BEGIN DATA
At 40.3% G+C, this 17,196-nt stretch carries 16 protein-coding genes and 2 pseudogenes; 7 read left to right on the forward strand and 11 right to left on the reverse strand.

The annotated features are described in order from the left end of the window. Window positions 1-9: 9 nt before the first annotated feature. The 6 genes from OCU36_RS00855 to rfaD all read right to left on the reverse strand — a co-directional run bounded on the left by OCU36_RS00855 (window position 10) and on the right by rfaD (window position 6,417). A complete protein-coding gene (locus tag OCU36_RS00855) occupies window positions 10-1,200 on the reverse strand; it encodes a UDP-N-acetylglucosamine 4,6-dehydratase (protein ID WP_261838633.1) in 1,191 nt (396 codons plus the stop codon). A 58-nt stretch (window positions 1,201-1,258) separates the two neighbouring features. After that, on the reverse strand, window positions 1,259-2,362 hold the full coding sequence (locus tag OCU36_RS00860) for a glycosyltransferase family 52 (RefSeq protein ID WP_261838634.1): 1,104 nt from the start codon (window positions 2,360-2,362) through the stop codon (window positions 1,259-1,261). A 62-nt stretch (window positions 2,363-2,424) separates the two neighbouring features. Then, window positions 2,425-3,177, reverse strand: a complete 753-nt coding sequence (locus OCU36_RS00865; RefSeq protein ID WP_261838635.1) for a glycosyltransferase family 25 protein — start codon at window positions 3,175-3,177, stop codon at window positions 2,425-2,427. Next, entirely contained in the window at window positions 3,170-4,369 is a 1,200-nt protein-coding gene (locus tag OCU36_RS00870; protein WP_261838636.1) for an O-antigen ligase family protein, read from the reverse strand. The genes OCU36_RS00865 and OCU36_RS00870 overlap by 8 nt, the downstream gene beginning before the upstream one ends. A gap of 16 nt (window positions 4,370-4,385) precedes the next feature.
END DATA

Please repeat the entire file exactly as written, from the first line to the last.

At 40.3% G+C, this 17,196-nt stretch carries 16 protein-coding genes and 2 pseudogenes; 7 read left to right on the forward strand and 11 right to left on the reverse strand.

The annotated features are described in order from the left end of the window. Window positions 1-9: 9 nt before the first annotated feature. The 6 genes from OCU36_RS00855 to rfaD all read right to left on the reverse strand — a co-directional run bounded on the left by OCU36_RS00855 (window position 10) and on the right by rfaD (window position 6,417). A complete protein-coding gene (locus tag OCU36_RS00855) occupies window positions 10-1,200 on the reverse strand; it encodes a UDP-N-acetylglucosamine 4,6-dehydratase (protein ID WP_261838633.1) in 1,191 nt (396 codons plus the stop codon). A 58-nt stretch (window positions 1,201-1,258) separates the two neighbouring features. After that, on the reverse strand, window positions 1,259-2,362 hold the full coding sequence (locus tag OCU36_RS00860) for a glycosyltransferase family 52 (RefSeq protein ID WP_261838634.1): 1,104 nt from the start codon (window positions 2,360-2,362) through the stop codon (window positions 1,259-1,261). A 62-nt stretch (window positions 2,363-2,424) separates the two neighbouring features. Then, window positions 2,425-3,177, reverse strand: a complete 753-nt coding sequence (locus OCU36_RS00865; RefSeq protein ID WP_261838635.1) for a glycosyltransferase family 25 protein — start codon at window positions 3,175-3,177, stop codon at window positions 2,425-2,427. Next, entirely contained in the window at window positions 3,170-4,369 is a 1,200-nt protein-coding gene (locus tag OCU36_RS00870; protein WP_261838636.1) for an O-antigen ligase family protein, read from the reverse strand. The genes OCU36_RS00865 and OCU36_RS00870 overlap by 8 nt, the downstream gene beginning before the upstream one ends. A gap of 16 nt (window positions 4,370-4,385) precedes the next feature.